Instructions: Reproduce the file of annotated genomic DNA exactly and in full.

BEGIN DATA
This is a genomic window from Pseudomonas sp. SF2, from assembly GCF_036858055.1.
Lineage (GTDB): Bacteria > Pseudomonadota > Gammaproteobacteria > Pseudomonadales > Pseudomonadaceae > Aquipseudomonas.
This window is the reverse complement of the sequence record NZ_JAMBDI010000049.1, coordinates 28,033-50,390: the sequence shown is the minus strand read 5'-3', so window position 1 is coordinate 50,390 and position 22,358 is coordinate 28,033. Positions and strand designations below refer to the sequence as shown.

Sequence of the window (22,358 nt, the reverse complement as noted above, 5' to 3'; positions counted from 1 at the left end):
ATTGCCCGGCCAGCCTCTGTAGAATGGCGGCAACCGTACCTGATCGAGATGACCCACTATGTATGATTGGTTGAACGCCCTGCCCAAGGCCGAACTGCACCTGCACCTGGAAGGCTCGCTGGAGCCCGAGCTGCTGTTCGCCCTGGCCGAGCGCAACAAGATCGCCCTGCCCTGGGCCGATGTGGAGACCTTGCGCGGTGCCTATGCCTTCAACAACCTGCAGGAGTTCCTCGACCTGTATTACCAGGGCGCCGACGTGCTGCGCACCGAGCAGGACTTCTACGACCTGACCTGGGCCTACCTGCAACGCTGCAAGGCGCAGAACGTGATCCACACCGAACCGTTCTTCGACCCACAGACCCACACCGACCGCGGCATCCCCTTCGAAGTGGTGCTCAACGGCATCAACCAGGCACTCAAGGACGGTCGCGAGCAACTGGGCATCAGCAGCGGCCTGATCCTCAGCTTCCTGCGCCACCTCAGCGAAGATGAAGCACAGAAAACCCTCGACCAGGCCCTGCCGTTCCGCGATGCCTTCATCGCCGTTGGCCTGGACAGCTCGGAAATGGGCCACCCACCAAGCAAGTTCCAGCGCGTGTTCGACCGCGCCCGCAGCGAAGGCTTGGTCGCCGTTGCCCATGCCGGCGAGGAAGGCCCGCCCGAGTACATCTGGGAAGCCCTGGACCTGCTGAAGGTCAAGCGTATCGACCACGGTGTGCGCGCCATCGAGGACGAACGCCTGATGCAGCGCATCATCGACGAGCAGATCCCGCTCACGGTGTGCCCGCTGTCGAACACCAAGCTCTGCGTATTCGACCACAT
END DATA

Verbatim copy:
This is a genomic window from Pseudomonas sp. SF2, from assembly GCF_036858055.1.
Lineage (GTDB): Bacteria > Pseudomonadota > Gammaproteobacteria > Pseudomonadales > Pseudomonadaceae > Aquipseudomonas.
This window is the reverse complement of the sequence record NZ_JAMBDI010000049.1, coordinates 28,033-50,390: the sequence shown is the minus strand read 5'-3', so window position 1 is coordinate 50,390 and position 22,358 is coordinate 28,033. Positions and strand designations below refer to the sequence as shown.

Sequence of the window (22,358 nt, the reverse complement as noted above, 5' to 3'; positions counted from 1 at the left end):
ATTGCCCGGCCAGCCTCTGTAGAATGGCGGCAACCGTACCTGATCGAGATGACCCACTATGTATGATTGGTTGAACGCCCTGCCCAAGGCCGAACTGCACCTGCACCTGGAAGGCTCGCTGGAGCCCGAGCTGCTGTTCGCCCTGGCCGAGCGCAACAAGATCGCCCTGCCCTGGGCCGATGTGGAGACCTTGCGCGGTGCCTATGCCTTCAACAACCTGCAGGAGTTCCTCGACCTGTATTACCAGGGCGCCGACGTGCTGCGCACCGAGCAGGACTTCTACGACCTGACCTGGGCCTACCTGCAACGCTGCAAGGCGCAGAACGTGATCCACACCGAACCGTTCTTCGACCCACAGACCCACACCGACCGCGGCATCCCCTTCGAAGTGGTGCTCAACGGCATCAACCAGGCACTCAAGGACGGTCGCGAGCAACTGGGCATCAGCAGCGGCCTGATCCTCAGCTTCCTGCGCCACCTCAGCGAAGATGAAGCACAGAAAACCCTCGACCAGGCCCTGCCGTTCCGCGATGCCTTCATCGCCGTTGGCCTGGACAGCTCGGAAATGGGCCACCCACCAAGCAAGTTCCAGCGCGTGTTCGACCGCGCCCGCAGCGAAGGCTTGGTCGCCGTTGCCCATGCCGGCGAGGAAGGCCCGCCCGAGTACATCTGGGAAGCCCTGGACCTGCTGAAGGTCAAGCGTATCGACCACGGTGTGCGCGCCATCGAGGACGAACGCCTGATGCAGCGCATCATCGACGAGCAGATCCCGCTCACGGTGTGCCCGCTGTCGAACACCAAGCTCTGCGTATTCGACCACAT